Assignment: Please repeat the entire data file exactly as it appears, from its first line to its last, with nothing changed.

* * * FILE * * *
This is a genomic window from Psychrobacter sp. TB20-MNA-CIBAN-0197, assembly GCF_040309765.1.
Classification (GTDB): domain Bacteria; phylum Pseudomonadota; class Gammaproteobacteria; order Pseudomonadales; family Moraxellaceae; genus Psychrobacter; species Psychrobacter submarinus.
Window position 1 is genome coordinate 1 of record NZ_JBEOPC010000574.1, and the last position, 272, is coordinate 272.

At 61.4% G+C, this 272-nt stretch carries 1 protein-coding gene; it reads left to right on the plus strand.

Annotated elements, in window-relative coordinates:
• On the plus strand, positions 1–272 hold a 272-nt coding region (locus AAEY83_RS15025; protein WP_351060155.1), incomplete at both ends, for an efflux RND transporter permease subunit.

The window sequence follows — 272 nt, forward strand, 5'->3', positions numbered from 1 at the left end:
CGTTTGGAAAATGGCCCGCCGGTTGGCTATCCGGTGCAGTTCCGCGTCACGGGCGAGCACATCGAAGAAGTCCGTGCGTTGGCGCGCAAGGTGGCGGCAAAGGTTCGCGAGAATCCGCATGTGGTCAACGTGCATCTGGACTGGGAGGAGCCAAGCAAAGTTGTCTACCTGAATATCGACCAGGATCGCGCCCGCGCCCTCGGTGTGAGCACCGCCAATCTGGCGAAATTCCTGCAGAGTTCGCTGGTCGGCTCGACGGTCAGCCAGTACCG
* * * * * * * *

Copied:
This is a genomic window from Psychrobacter sp. TB20-MNA-CIBAN-0197, assembly GCF_040309765.1.
Classification (GTDB): domain Bacteria; phylum Pseudomonadota; class Gammaproteobacteria; order Pseudomonadales; family Moraxellaceae; genus Psychrobacter; species Psychrobacter submarinus.
Window position 1 is genome coordinate 1 of record NZ_JBEOPC010000574.1, and the last position, 272, is coordinate 272.

At 61.4% G+C, this 272-nt stretch carries 1 protein-coding gene; it reads left to right on the plus strand.

Annotated elements, in window-relative coordinates:
• On the plus strand, positions 1–272 hold a 272-nt coding region (locus AAEY83_RS15025; protein WP_351060155.1), incomplete at both ends, for an efflux RND transporter permease subunit.

The window sequence follows — 272 nt, forward strand, 5'->3', positions numbered from 1 at the left end:
CGTTTGGAAAATGGCCCGCCGGTTGGCTATCCGGTGCAGTTCCGCGTCACGGGCGAGCACATCGAAGAAGTCCGTGCGTTGGCGCGCAAGGTGGCGGCAAAGGTTCGCGAGAATCCGCATGTGGTCAACGTGCATCTGGACTGGGAGGAGCCAAGCAAAGTTGTCTACCTGAATATCGACCAGGATCGCGCCCGCGCCCTCGGTGTGAGCACCGCCAATCTGGCGAAATTCCTGCAGAGTTCGCTGGTCGGCTCGACGGTCAGCCAGTACCG